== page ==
Similarly, if you’re pitching me a story and want to show me what you’ve done in the past, don’t send me links to your prior work. First of all, many Internet links are dead. But more important, many old, stodgy editors don’t interact with technology the way you do. If you send me a link, chances are, the web page that comes up will be filled with ads and videos and search bars, etc, that are getting in my way. In the end, I’m going to have to print out the story, so I can read it at a calm moment. Believe me, you don’t WANT an editor to be reading your best work sitting at his computer, where the phone will ring and his other work demands will distract him.
NOW, THE IMPORTANT STUFF: Do not hand in dirty copy. Every word in your story should be spelled correctly. If you spell “fluorescent” incorrectly, it not only means that you were lazy, but it also means that I now have to check every other complicated word, and names, in your story. At the very least, run the spell-check.
Follow the basic rules of punctuation in Strunk and White and the AP Stylebook. I like lots of commas (such as after “In the end, the budget passed…”) and hyphens in such phrases as “a 10-year lease” or “a $40-million contract.” But punctuation is not a luxury. It’s a requirement. Don’t invent punctuation, either. There is no such thing as a single quote mark — except when you are doing a quote within a quote. And please get “it’s” and “its” and “your” and “you’re” and “there” and “their” correct.
And here’s something that has become an epidemic in our society: the misuse of the word “their” when you really mean “his” or “hers.” A sentence like this — “Someone forced their way into a locked building” — is WRONG! The correct sentence is “Someone forced his way into a building.” Be careful when writing because everyone makes this mistake. Re-write the sentence to avoid such clunkiness. Instead of saying, “Everyone says he likes to dance,” which is correct, write instead, “Everyone likes to dance.” It avoids the need for the “he.”
Put your name, phone number and email address somewhere on the story. Your name is vital because if it’s not on the story, you are risking that I’m going to spell it wrong when I type your byline (which I might do out of spite). Also, I’m sometimes editing 10 stories at a time. If your name isn’t on it, how will I know it’s yours? Your phone number and email address are vital because editors these days sometimes edit copy in their office, sometimes at home, and sometimes at a Yuppie coffee shop in Park Slope, thanks to wireless broadband. But if your phone number or email address aren’t on the copy, they may be back at my office, making it impossible to reach you when I actually NEED to reach you. So, please, tell me who you are and how I can reach you. Remember: old school editors do NOT interact with modern technology the way you do; we don’t always have everyone’s phone number or email address on us and we are NOT always online.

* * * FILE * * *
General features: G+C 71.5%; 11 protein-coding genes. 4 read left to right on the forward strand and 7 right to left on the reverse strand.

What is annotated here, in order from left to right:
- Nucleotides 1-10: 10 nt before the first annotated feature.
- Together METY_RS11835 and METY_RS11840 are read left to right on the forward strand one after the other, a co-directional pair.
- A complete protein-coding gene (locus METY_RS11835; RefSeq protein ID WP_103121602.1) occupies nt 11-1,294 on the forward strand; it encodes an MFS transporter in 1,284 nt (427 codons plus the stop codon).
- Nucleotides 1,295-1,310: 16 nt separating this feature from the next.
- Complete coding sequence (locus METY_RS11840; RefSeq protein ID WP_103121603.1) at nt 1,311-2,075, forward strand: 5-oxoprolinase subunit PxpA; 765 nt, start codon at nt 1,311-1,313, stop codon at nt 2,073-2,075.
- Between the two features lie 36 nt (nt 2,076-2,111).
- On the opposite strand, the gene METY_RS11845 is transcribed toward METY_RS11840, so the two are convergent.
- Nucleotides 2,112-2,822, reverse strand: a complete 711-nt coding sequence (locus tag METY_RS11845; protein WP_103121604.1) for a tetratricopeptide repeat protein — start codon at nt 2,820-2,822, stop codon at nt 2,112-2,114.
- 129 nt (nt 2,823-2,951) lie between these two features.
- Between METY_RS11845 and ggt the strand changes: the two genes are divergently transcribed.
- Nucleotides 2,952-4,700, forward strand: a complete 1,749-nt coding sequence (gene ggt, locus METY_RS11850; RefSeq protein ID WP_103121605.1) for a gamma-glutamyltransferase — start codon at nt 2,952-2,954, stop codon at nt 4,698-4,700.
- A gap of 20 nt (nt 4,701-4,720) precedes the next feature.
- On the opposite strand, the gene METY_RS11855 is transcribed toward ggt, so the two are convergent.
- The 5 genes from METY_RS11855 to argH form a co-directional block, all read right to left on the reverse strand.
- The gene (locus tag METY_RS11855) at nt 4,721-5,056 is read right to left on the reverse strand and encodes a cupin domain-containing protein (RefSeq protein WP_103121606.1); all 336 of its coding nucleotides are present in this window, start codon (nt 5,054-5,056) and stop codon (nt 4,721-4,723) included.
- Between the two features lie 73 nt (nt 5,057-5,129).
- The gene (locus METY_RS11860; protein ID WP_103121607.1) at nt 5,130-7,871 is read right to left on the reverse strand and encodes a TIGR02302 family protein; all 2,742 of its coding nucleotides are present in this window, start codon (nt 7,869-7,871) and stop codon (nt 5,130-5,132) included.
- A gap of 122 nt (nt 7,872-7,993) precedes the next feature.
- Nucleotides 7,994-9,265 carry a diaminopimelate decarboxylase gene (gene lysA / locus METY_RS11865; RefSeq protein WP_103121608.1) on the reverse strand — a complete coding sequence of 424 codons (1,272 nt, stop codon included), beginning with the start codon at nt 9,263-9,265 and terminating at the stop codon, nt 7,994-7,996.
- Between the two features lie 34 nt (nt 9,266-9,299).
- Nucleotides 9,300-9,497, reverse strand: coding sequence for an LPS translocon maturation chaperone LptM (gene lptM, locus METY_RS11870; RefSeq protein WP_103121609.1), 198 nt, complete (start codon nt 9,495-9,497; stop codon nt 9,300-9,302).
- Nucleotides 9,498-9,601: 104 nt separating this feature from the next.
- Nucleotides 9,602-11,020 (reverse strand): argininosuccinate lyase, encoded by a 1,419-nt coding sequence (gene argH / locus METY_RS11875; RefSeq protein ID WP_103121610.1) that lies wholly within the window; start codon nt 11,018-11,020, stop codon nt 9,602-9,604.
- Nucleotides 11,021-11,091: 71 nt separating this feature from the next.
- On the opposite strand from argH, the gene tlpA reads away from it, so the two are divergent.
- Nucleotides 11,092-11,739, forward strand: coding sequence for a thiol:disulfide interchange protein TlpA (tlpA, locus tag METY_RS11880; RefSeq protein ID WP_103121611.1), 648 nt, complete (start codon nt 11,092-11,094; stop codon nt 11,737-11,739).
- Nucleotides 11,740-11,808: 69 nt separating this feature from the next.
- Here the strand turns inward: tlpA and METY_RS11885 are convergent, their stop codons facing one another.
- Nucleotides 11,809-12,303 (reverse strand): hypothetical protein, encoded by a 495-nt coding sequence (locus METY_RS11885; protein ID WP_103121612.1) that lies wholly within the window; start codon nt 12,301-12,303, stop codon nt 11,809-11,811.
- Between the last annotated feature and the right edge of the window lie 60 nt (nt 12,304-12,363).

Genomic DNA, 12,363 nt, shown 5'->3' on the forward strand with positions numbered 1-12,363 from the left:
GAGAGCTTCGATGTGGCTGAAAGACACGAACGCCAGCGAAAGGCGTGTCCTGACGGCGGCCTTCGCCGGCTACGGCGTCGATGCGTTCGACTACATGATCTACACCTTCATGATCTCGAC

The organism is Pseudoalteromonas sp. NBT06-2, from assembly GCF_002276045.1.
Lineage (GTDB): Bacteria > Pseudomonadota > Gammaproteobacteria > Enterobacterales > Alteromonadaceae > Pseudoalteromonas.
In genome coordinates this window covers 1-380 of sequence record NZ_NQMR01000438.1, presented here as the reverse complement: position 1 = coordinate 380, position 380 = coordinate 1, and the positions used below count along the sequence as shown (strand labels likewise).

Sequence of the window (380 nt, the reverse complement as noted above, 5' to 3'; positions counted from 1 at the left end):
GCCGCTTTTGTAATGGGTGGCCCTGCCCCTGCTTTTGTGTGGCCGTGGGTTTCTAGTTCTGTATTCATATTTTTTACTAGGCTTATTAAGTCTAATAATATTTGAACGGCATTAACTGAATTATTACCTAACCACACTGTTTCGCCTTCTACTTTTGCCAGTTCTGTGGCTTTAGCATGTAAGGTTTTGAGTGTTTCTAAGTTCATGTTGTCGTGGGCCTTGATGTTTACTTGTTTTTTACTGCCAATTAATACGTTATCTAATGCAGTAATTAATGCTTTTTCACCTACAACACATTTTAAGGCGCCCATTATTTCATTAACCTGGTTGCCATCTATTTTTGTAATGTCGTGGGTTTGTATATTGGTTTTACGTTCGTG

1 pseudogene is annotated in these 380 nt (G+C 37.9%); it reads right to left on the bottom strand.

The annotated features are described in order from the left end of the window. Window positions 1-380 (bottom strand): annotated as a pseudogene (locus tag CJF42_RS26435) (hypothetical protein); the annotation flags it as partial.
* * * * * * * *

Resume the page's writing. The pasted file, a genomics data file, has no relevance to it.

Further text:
And here’s a word or two about me needing you: The production schedule of a newspaper sometimes means that I will need to reach you immediately, even if I edited a story with you days earlier. Sometimes there are last-minute questions as the paper is being shipped. Sometimes we get a late call related to your story and want to make a fast, but accurate, change. As such, I need to always be able to get to you, so don’t flake out by simply being out of touch. There are, of course, many ways that we can communicate (I’m not so old that I don’t do text messaging, which, IMHO, is actually quite efficient), but if you want to be an active player in this newspaper, you will respond quickly to messages and also be in touch with me regularly. And if I email you with an assignment, email me back with updates or questions. Don’t observe radio silence under the misguided notion that you don’t want to disturb me. I need to know what is going on so that I can direct you, correct you, mentor you.